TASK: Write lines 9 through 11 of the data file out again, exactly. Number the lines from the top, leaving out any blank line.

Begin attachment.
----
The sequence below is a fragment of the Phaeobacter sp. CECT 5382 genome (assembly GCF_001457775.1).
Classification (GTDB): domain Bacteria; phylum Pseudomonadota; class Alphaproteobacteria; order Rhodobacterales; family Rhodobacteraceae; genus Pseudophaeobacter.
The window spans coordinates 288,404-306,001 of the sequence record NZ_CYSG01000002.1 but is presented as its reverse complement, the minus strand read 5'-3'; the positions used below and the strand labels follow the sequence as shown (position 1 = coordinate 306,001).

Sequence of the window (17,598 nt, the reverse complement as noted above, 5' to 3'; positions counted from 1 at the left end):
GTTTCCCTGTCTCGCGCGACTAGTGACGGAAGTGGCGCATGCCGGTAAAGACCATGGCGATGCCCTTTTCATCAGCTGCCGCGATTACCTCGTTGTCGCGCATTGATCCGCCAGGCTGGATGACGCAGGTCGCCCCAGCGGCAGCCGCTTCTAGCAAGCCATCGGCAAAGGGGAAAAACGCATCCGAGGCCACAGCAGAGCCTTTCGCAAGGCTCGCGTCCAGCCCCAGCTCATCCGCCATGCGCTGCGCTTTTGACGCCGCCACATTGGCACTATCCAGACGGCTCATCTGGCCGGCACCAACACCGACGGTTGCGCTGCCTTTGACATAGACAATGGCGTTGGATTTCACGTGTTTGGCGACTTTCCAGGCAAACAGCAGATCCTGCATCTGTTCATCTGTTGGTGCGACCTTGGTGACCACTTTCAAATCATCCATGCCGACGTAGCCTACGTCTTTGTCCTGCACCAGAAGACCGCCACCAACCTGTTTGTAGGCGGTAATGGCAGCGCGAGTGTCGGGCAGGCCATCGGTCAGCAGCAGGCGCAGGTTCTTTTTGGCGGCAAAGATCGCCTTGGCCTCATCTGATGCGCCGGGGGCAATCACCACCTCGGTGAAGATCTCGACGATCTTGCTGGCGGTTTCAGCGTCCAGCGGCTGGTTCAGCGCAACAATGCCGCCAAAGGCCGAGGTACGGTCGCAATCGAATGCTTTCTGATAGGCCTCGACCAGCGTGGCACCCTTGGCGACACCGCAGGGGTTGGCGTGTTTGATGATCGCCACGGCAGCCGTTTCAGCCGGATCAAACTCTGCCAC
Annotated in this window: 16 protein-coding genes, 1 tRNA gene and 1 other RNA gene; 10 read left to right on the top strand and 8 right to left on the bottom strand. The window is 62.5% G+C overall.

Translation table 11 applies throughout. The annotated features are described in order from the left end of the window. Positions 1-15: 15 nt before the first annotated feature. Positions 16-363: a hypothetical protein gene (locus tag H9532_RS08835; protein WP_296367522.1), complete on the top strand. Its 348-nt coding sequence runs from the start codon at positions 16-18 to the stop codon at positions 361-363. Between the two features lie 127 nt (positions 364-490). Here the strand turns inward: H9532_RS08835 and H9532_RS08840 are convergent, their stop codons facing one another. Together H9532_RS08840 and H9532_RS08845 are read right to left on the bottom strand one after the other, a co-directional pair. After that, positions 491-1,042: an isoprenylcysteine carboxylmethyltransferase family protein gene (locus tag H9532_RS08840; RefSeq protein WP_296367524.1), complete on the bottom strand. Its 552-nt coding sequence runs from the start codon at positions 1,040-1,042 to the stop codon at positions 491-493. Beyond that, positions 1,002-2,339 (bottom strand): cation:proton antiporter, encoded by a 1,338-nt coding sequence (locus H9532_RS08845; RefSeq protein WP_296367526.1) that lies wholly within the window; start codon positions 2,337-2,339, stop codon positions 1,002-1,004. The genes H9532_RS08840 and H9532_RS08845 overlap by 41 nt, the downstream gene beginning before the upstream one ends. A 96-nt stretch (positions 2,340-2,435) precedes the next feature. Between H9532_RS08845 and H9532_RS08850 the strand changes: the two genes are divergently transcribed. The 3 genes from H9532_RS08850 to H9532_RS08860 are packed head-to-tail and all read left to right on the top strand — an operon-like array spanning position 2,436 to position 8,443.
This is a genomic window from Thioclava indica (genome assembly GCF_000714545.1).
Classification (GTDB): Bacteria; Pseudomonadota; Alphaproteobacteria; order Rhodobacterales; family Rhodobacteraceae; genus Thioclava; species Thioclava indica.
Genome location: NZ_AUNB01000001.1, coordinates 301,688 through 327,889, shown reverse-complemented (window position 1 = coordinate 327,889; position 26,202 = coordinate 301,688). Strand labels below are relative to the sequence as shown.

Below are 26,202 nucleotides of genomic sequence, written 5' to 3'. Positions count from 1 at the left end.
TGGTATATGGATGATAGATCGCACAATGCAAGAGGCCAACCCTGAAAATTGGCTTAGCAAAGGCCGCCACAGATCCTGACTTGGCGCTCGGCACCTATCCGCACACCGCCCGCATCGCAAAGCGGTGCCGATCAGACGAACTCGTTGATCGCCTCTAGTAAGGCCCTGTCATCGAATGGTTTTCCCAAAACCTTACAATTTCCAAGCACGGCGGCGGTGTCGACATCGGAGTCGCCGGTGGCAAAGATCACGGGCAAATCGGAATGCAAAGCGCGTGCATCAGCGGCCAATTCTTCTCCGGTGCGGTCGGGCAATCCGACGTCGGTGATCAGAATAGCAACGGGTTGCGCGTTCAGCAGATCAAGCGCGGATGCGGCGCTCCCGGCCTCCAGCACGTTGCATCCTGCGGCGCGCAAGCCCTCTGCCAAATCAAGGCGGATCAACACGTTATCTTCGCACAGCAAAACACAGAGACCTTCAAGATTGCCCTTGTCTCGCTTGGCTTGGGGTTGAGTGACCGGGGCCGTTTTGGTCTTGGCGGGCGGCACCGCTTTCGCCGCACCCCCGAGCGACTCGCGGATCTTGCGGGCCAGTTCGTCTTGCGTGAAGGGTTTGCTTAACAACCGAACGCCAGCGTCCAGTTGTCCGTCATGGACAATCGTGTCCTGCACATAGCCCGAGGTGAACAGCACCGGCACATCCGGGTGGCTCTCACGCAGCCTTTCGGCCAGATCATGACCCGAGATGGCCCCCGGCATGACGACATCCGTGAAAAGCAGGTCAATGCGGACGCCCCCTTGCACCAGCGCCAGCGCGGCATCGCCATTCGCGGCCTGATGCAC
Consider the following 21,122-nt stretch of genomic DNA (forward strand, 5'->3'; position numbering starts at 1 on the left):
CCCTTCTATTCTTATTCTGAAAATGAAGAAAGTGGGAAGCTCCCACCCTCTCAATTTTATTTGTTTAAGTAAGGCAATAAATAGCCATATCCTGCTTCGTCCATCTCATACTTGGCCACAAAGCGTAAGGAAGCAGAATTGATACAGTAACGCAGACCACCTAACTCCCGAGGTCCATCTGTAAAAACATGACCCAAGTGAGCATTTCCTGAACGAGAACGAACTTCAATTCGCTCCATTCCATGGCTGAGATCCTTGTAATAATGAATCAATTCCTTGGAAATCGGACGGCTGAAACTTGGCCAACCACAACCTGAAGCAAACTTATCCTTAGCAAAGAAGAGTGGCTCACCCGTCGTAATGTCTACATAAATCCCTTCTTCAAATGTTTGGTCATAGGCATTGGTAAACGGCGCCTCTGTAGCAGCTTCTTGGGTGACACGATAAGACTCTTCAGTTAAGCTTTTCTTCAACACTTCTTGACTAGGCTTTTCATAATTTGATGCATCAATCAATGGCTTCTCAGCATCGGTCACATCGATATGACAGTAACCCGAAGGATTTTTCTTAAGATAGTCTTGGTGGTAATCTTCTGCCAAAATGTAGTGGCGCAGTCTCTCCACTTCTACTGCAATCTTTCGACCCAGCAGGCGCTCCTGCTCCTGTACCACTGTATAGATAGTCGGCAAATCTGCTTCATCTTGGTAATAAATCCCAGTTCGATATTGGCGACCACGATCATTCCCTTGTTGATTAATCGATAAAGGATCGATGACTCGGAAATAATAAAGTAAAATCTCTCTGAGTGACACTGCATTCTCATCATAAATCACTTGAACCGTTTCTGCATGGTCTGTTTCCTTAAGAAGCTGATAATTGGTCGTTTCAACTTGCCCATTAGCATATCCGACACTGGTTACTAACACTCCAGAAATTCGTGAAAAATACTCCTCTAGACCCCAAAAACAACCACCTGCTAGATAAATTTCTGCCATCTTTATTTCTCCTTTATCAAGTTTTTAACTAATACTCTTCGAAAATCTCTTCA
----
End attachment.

Classification (GTDB): Bacteria; Pseudomonadota; Alphaproteobacteria; order Rhodobacterales; family Rhodobacteraceae; genus Thioclava; species Thioclava indica.
Genome location: NZ_AUNB01000001.1, coordinates 301,688 through 327,889, shown reverse-complemented (window position 1 = coordinate 327,889; position 26,202 = coordinate 301,688). Strand labels below are relative to the sequence as shown.

Below are 26,202 nucleotides of genomic sequence, written 5' to 3'. Positions count from 1 at the left end.